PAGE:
Welcome to Adventure(s) Time's forty-seventh installment, a look at classic animated series and their tie-in comic books. This week, we're going back to a legendary episode of Batman: The Animated Series, followed by its comic book sequel. A sequel actually set decades in the future. This was a connection so obscure I thought no one would suggest it. Reader Gravity Falls Poland, however, did bring it up a few weeks ago.
Originally airing on May 23, 1998, "Over the Edge" is regarded as perhaps the greatest episode of the New Adventures era. Some viewers cite it as their favorite episode, period. It's certainly audacious enough to stay in anyone's memory. The visuals from director Yuichiro Yano and acclaimed Japanese studio TMS remain stunning today, and Paul Dini's brooding script is a classic, featuring a hook the producers flipped over.
What would happen if Gordon discovered Batman's true identity? And what would cause the Commissioner to order a violent raid of Wayne Manor? There's really only one answer, and it involves a secret Barbara has been keeping from her father for years.
The beats of the story play out like a horrific final episode of the series. The GCPD invading Wayne Manor. The treasures of the Batcave destroyed under the boot of the invaders. Batman, amidst gunfire, rolling his giant penny trophy into the GCPD. Nightwing dropping in to aid Batman and Robin's escape. The trio hiding out in a shady spot, Batman revealing the story behind the episode's shock opening. (Batgirl murdered by the Scarecrow while working a routine case.) From there, Nightwing loses his solo battle with the police, days before Barbara's funeral. Gordon is informed his badge is in jeopardy. A desperate deal is made with Bane. Batman, also driven "over the edge," fruitlessly attempts lethal measures against his opponent. Bane finishes the job, then selects Gordon as his next target. A tragic end plays out for both Gordon and Batman.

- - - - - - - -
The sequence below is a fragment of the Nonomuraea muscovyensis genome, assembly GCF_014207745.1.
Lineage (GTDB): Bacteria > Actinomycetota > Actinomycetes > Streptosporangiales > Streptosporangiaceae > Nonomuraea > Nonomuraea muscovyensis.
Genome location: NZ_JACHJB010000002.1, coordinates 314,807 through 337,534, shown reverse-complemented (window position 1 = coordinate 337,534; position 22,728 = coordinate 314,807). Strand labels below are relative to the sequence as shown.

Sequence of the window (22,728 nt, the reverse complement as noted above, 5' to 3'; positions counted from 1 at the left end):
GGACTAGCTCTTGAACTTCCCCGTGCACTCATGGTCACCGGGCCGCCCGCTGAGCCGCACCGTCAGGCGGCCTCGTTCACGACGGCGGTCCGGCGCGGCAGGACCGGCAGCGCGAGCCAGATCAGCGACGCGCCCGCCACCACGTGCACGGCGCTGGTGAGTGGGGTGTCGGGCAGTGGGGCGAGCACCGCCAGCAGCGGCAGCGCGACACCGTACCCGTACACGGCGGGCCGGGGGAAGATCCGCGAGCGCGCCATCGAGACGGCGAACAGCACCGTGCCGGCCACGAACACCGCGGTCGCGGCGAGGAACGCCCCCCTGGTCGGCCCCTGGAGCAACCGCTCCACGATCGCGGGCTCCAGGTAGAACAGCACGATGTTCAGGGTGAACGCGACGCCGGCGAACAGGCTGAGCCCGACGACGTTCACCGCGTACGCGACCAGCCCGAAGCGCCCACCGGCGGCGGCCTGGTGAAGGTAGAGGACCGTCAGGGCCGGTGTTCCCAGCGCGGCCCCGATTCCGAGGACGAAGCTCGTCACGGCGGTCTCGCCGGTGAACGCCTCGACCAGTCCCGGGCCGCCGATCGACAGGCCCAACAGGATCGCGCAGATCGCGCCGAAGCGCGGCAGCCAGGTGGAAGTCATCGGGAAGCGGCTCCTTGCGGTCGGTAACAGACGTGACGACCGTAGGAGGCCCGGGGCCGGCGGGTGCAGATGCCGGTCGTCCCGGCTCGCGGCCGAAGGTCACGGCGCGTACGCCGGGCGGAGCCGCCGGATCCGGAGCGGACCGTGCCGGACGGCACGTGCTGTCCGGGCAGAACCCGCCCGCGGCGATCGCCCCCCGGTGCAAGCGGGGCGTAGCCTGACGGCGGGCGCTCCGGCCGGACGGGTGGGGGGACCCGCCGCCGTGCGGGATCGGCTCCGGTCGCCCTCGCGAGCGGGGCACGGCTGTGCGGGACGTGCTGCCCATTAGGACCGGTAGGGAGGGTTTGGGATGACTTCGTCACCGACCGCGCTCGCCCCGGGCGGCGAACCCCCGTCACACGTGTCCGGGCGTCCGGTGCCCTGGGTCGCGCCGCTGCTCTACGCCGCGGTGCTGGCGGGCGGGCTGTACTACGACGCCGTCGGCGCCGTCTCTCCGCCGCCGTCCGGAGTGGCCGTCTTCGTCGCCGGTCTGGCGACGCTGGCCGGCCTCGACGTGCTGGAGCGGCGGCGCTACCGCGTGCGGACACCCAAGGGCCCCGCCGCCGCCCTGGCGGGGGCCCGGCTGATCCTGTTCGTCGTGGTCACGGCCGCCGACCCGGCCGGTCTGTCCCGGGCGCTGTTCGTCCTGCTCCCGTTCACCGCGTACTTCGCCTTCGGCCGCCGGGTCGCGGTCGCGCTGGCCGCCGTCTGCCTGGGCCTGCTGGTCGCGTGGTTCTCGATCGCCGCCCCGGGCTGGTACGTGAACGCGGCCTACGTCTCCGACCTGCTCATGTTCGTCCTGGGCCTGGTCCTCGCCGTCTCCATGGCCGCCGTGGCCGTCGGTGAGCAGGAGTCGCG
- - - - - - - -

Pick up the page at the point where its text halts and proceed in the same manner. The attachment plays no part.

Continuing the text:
Then... Batgirl wakes up. It was all an illusion created by Scarecrow's fear gas. It would've been so easy for fans to dismiss this episode as a cop-out, but this complaint is rarely made. This is likely because Dini's script is sharp enough to provide more than shock value. The episode isn't really about Batgirl's death or Batman's exposure -- it's about Barbara's anxieties and the guilt she harbors, keeping a secret from her father. Rather than serving as a cop-out, the twist is used to make a statement about Batgirl's conflicting motivations. She loves her father, but feels his world would come apart if her secret life were exposed.
The closing sequence of Barbara cooking Jim dinner, attempting to find the courage to tell him the truth, is the perfect conclusion for such a loud episode. The implication is that he already knows, and even though he can't officially condone her vigilante work, he reassures Barbara that he loves her. It's the ideal Jim/Barbara moment, and a great contrast to the emotionality of the previous scenes. The Gordon willing to sacrifice his career to pursue the person he blames for Barbara's death, even willing to use her funeral as a means of entrapping Batman, is the same man quietly embracing his daughter and relieving her worries.
The "imaginary story" has a long tradition in superhero stories. Most were gimmicks, designed to shock kids into parting ways with their dimes. They weren't without merit, they did the job of keeping children entertained, but few had much to offer beyond the shock value. "Over the Edge" has everything you want in an imaginary story. Bold revelations. Daring deaths. Longtime friends turning on one another. A potential end to the entire mythos. Very likely, it could've coasted on the central gimmick. Luckily for the viewer, the creators were too smart to do this.
"Over the Edge" was apparently inspired by The Simpsons episode "22 Short Films About Springfield," which featured vignettes starring various characters throughout the town. While this wouldn't seem to be an obvious source of inspiration, it does make sense in retrospect. In addition to the high drama surrounding Gordon and Batman, the plot goes out of its way to look in on Gotham, exploring how the city's responding to the revelation. It adds not only humanity but humor to the episode, as Harley Quinn and a few other villains appear on television, demanding demented rich kid Bruce Wayne financially compensate them for pain and suffering.
Not wallowing in grimness, but allowing moments of humor and a conclusion that reaffirms the humanity of the heroes -- this is why "Over the Edge" remains one of the series' best episodes. There's a fantastic hook, beautifully fluid animation, and a creative justification for every choice made. How on earth could anyone hope to follow this up?
Writer Hilary Barta and artist Min Ku attempted in the November 2000 issue of the Batman Beyond tie-in comic.